There’s nothing wrong with a fast pace. I’d argue that many of the Bond films have fast paces, but you also must have something that you can hold onto in order for you to settle into the movie’s plot at large. This movie drops us right into the middle of a story, and then gives us three different kinds of chases in the first 30 minutes – car, foot, and boat. When you’re not able to get your footing for nearly one-third of the film, it’s hard to really get comfortable and you will start asking questions.
Alright, we finally get get some idea of what’s going on. Obviously, the British, thanks to Bond running a check on Dominic Greene, know that Greene might be up to some shenanigans. Greene buys up a whole bunch of land with the purpose of setting up geological reserves. He wants land in Bolivia and has set it up so this General Medrano can take over the government. You see, there’s oil in that land, but Greene needs to get rid of the people living on the land by diverting water supply away from those villages. Or something.
However, in order to make sure no one gets too wise to anything, Greene has a deal with the CIA to do nothing when Bolivia’s government topples and the Americans will get oil from Greene’s drilling the land.
Bond, thanks to a little good ol’ spy work, figures out how Greene’s cabal of goons, Quantum, communicates their plans. They use transceivers at an opera and Bond interrupts them, and, as they start to leave, he snaps pictures of them all and sends it back to MI-6. This leads to Bond facing off against some of the Quantum goons. Now THIS is a great scene. You have operatic music plays as Bond stares down Green and his goons before a chase goes down. He even drops a guy off a building similar to how Roger Moore did on The Spy Who Loved Me, but this backfires on him. The man who is dropped off the building is killed by Greene’s guys and turns out to be a member of Special Branch so M is forced to cut Bond off.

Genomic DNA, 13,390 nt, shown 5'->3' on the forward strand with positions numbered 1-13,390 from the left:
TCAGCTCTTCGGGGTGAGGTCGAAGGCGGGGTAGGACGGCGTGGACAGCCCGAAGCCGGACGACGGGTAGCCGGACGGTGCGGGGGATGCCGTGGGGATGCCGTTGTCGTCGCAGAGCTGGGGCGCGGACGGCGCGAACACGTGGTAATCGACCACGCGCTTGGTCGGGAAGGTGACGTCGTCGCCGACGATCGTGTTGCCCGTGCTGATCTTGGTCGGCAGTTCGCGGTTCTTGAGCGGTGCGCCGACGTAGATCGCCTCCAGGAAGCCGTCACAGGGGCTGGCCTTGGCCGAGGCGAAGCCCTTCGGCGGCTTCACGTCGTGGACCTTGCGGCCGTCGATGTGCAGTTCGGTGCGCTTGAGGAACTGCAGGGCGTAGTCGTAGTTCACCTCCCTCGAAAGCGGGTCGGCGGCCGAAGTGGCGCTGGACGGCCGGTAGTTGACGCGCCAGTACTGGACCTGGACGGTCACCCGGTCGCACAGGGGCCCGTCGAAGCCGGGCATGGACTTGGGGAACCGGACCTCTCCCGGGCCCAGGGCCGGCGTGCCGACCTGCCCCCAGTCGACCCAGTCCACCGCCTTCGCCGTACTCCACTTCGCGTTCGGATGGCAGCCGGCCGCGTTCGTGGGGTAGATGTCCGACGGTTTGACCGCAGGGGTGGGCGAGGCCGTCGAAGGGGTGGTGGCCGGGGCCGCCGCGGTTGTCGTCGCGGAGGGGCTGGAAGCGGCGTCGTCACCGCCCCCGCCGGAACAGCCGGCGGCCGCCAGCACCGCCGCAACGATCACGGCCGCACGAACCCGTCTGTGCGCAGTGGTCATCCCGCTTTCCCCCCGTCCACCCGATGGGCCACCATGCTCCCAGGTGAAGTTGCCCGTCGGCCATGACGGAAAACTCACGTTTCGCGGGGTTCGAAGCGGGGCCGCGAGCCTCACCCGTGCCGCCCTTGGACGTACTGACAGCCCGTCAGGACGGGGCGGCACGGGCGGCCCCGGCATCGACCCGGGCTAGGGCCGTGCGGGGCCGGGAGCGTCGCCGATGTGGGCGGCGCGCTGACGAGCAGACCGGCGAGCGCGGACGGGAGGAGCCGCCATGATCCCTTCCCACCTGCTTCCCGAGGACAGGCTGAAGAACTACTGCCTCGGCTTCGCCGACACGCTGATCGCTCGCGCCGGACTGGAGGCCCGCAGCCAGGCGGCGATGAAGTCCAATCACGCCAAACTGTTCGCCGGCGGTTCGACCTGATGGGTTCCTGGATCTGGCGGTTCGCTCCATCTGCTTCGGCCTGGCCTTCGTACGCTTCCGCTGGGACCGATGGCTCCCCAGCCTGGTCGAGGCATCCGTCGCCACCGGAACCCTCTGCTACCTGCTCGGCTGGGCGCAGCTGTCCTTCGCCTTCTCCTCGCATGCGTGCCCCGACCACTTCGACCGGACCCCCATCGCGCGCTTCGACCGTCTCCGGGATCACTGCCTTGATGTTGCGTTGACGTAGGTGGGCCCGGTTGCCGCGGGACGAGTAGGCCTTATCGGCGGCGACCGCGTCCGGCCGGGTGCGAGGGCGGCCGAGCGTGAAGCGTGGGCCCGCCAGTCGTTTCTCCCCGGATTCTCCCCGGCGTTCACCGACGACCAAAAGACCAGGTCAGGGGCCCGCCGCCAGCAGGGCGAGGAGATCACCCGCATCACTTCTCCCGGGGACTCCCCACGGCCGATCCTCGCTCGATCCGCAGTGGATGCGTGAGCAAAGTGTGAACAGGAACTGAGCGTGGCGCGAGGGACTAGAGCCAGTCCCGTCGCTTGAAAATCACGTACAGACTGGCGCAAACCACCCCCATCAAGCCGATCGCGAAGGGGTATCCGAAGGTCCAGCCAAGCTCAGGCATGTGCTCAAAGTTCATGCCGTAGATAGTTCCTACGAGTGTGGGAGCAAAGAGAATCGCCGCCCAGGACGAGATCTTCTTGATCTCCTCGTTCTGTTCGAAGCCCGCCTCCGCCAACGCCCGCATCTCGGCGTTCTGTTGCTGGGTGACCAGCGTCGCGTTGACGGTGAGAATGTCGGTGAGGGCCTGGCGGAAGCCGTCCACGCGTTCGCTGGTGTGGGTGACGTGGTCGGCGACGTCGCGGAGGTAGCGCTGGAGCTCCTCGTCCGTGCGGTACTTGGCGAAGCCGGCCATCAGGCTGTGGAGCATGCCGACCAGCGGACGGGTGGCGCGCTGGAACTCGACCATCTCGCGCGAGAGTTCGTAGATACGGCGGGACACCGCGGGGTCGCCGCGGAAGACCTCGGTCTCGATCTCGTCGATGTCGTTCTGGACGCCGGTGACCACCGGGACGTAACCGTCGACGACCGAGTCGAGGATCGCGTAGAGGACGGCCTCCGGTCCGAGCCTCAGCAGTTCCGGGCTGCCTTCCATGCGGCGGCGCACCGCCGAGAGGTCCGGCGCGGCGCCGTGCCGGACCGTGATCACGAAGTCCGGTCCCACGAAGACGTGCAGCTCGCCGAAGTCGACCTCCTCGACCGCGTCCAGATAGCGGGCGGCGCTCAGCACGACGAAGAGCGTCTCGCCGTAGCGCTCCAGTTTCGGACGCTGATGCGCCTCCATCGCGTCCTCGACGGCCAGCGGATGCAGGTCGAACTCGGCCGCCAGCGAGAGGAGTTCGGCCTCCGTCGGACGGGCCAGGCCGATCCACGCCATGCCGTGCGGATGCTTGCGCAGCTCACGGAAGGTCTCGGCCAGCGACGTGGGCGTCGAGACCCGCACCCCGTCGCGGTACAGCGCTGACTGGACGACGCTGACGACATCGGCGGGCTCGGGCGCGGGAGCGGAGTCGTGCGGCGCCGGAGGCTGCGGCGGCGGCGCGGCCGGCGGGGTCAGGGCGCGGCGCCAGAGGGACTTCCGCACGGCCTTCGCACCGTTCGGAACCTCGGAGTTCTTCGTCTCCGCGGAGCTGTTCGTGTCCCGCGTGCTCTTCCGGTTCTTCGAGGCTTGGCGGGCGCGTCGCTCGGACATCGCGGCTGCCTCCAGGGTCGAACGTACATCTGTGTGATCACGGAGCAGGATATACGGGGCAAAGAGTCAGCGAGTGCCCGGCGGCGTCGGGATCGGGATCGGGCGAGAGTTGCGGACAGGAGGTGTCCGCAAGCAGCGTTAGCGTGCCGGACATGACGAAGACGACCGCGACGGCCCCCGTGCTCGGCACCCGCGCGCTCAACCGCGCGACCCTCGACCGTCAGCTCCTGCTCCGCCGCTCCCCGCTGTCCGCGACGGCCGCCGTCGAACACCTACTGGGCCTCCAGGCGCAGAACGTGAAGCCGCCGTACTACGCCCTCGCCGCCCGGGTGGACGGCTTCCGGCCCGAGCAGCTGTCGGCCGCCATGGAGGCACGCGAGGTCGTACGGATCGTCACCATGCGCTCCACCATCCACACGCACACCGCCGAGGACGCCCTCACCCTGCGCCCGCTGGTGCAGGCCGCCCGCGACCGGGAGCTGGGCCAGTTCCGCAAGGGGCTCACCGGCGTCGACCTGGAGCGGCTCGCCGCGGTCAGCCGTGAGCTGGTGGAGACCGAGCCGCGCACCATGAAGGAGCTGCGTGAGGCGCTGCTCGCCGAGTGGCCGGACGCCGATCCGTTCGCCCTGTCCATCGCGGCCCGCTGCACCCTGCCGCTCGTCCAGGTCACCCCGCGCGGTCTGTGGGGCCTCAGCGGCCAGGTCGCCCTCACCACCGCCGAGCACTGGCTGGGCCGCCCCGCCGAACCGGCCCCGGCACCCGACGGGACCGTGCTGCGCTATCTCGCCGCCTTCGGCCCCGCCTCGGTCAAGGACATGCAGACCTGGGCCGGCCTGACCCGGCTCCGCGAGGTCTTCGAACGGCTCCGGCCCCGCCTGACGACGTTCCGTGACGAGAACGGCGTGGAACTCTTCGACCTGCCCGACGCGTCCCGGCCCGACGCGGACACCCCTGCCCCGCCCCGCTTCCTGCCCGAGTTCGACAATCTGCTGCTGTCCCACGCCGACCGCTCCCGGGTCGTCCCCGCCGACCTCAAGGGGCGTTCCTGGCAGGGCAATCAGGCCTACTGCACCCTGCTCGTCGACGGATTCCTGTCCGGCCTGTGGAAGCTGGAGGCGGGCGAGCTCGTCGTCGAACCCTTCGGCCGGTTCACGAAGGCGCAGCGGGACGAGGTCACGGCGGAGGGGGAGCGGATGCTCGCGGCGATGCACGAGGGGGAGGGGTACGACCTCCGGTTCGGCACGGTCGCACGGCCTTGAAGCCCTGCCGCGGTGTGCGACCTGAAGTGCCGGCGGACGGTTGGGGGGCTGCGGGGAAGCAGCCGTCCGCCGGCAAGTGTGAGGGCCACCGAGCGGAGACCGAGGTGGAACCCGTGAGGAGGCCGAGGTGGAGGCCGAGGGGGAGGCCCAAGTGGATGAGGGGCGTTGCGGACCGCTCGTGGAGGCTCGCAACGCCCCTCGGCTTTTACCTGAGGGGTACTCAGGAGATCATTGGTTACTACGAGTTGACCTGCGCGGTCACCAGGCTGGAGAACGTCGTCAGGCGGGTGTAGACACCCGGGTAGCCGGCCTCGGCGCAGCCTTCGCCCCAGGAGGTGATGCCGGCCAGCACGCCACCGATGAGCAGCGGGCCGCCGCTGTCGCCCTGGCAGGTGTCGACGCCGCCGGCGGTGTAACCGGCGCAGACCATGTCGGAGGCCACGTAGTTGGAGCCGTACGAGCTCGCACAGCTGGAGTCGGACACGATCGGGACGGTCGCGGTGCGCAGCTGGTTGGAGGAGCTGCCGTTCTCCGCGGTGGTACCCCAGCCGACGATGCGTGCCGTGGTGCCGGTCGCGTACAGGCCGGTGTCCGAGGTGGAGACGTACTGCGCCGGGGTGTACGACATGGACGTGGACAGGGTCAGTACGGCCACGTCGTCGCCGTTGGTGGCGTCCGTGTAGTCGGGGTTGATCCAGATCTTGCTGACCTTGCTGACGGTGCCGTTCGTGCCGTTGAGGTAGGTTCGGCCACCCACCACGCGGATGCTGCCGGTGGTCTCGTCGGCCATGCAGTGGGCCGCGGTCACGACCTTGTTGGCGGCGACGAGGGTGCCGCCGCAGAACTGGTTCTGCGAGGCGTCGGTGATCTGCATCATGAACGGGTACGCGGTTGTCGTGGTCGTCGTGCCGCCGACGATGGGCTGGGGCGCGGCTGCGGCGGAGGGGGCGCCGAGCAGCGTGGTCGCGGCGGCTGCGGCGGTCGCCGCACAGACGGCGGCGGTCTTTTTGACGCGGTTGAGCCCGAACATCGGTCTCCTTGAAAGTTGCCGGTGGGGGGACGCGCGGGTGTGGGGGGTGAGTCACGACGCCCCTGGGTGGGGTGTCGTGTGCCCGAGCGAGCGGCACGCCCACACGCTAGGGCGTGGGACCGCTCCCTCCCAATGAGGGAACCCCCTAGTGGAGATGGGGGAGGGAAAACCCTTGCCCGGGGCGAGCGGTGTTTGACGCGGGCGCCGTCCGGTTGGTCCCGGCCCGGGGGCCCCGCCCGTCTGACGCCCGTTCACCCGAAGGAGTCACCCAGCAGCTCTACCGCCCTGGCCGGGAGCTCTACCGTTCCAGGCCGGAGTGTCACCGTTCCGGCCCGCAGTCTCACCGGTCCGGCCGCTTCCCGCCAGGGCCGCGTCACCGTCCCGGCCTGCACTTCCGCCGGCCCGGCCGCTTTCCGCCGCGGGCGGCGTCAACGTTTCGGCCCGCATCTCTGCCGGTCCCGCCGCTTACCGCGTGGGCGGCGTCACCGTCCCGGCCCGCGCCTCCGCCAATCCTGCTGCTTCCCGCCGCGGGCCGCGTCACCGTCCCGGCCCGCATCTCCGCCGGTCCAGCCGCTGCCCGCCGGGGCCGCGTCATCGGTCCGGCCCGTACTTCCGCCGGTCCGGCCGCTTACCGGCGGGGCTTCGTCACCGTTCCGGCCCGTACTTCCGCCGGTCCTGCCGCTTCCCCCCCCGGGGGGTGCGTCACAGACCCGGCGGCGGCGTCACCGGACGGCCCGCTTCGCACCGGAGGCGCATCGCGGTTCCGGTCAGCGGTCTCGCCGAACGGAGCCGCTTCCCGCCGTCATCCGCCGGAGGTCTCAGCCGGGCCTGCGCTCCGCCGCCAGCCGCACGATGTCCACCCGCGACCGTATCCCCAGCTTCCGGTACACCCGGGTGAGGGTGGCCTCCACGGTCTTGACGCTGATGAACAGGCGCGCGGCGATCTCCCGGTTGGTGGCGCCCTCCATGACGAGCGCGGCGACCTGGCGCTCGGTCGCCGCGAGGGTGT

Without support from the British government, Bond looks up René Mathis (Giancarlo Giannini returning from the previous film). Giannini is great in these two films. He’s so damn likable. Bond fingered him as betraying him in Casino Royale because Le Chiffre said he was working for him to throw Bond off Vesper’s trail. Here, he has nothing but Mathis to help him because Mathis did spend time stationed in South America, so he has some contacts still there. This sadly, ends with Mathis going on his final mission as an agent. Really, this is Bond’s only friend and he loses Mathis because of his obsession to find the people who set him up with Vesper. I feel like this only adds to that character arc that Bond has. Craig’s scenes with Mathis are some of his best in this movie. It’s terribly sad that Bond has to toss Mathis into a garbage can and take what money he has after he’s killed. It just shows the unfortunate life of an outed spy.
And that’s a bit of an issue in this film. The movie has the right ingredients. We have a sinister guy who the world thinks is righteous. We have Bond doing lots of action things. We have two different, but very pretty, Bond Girls (we’ll get to them) with one in particular looking for some revenge for her family. Mathis is back and just as likable as he was in the previous film. The problem is all the best scenes are when Bond is dealing with something ties directly with Casino Royale – not Quantum of Solace.
I don’t so much mind the Greene character and Amalric is playing the character perfectly fine, but he’s a lead villain who is only a cog in a greater machine. That creates undue turbulence to a movie that flies out of the gate. I’d rather he be a larger part of the organization they are chasing down and maybe using that Bolivian general as muscle for this shadowy group. The always lovable David Harbour plays a dorky looking CIA section chief who agrees to look the other way when Greene does his stuff, but he’s kind of cartoonishly villainous and duplicitous. It’s the old “Hey, the CIA is up to some nasty stuff, but that’s just the way things are” trope that isn’t really necessary. Greene says he was duping the CIA as well, but I guess that just gives Jeffrey Wright’s Leiter the chance to be more virtuous by saying he’s uneasy with them getting in bed with the likes of Greene and all the shenanigans they know he’s up to.